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In the clinical trial named EPINOV, scientists of the Institute De Neuroscience Des Systems (INS) in France are looking at how far a computer model of the epileptic brain can improve the rate of epilepsy surgeries. They have reported on the approach and the clinical trial in their research paper published in the journal Science.
The models are created using the Virtual Epileptic Patient (VEP), which is a computational system developed by scientists. This project is a part of the Human Brain Project (HBP), a 10-year research project started in 2013 with an aim of allowing researchers across Europe to advance their understanding of neuroscience and brain diseases.
In an article by Miryam Naddaf published at Nature Briefing, UCL (University College London) neurosurgeon Aswin Chari, commenting on VEP was quoted as saying, “It’s an example of personalized medicine. VEP uses “the patient’s own brain scans [and] the patient’s own brainwave-recording data to build a model and improve our understanding of where their seizures are coming from.”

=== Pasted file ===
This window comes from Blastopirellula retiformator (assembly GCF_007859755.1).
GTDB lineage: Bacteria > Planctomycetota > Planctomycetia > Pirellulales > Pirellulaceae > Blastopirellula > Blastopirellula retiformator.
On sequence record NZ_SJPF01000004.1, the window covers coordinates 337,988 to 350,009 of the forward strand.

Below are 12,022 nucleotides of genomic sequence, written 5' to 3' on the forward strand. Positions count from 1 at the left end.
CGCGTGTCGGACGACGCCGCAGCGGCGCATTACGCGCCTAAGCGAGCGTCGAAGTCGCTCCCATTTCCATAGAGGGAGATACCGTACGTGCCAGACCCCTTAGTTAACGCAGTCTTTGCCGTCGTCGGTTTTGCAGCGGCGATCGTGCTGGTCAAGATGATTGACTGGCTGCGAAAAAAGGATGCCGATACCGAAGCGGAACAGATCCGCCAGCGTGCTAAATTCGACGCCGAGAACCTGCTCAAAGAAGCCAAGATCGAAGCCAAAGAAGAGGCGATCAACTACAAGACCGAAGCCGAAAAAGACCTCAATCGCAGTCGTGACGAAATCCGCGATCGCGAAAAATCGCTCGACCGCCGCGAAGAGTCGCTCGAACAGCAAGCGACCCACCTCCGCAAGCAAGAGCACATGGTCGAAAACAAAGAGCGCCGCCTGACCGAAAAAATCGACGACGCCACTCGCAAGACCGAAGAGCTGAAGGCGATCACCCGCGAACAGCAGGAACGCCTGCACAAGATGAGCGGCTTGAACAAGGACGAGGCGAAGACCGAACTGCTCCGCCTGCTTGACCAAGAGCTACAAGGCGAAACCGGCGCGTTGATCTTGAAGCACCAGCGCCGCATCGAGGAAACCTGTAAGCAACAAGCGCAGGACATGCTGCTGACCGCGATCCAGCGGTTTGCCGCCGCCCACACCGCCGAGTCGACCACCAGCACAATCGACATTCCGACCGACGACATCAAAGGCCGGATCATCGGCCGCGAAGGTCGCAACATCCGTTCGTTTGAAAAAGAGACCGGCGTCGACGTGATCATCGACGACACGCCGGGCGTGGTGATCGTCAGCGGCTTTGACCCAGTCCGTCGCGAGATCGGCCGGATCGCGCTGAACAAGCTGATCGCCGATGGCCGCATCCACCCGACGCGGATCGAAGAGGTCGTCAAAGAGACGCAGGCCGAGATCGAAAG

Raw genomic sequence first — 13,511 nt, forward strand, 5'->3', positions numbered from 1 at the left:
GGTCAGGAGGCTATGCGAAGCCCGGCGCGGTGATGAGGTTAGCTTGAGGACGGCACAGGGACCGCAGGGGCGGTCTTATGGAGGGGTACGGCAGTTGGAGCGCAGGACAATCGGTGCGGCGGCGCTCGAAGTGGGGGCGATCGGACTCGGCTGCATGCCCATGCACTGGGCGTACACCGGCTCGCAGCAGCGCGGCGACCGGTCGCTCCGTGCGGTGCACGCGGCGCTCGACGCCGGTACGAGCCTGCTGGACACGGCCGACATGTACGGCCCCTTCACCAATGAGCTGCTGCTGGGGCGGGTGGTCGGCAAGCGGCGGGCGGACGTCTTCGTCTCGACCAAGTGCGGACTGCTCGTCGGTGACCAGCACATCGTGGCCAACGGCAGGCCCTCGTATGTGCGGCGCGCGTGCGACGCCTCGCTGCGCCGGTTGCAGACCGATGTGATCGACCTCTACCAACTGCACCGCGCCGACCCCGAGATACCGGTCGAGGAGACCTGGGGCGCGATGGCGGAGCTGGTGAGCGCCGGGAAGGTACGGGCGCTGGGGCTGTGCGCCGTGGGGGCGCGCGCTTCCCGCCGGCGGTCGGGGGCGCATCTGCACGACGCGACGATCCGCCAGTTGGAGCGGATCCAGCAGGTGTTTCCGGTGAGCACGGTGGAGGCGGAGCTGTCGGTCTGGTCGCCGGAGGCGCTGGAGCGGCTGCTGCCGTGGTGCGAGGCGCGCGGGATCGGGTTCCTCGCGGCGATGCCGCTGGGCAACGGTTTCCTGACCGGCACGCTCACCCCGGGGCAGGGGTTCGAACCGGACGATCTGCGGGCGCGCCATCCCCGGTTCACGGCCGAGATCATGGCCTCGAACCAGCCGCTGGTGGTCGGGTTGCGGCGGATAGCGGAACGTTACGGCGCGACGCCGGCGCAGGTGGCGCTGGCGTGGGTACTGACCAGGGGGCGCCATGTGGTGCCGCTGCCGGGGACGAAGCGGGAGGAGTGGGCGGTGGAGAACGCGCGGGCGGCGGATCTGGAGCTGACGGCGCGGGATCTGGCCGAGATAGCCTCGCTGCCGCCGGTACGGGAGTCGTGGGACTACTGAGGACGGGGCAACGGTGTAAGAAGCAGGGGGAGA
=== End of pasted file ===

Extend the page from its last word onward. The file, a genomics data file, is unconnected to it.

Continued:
Nearly 50 million people that suffer from epilepsy across the globe, have abnormal brain activities and one-third of them do not respond to drugs applied for stopping epileptic seizures. According to Chari, surgeries are huge reliefs for these patients. In such surgeries, a portion of the brain known as the epileptogenic zone, which initiates the seizures, are removed. It is still a challenge for neurosurgeons to find out the exact portion of the epileptogenic zone. Remember, brain surgeries always come with challenges, especially in finding the exact location a surgeon will make the incision. A cut in an unwanted portion can lead to severe conditions like paralysis.
In epileptic surgeries, clinicians take advantage of several techniques, especially to find the epileptogenic zone, such as MRI (Magnetic Resonance Imaging), EEG (Electroencephalogram) etc. Surgeons also use the SEEG (Stereoelectroencephalography) technique. Here, seven centimetres-long 16 electrodes are placed over the skull and the electrodes record the brain waves (depicting brain activities) of specific areas for a week or two.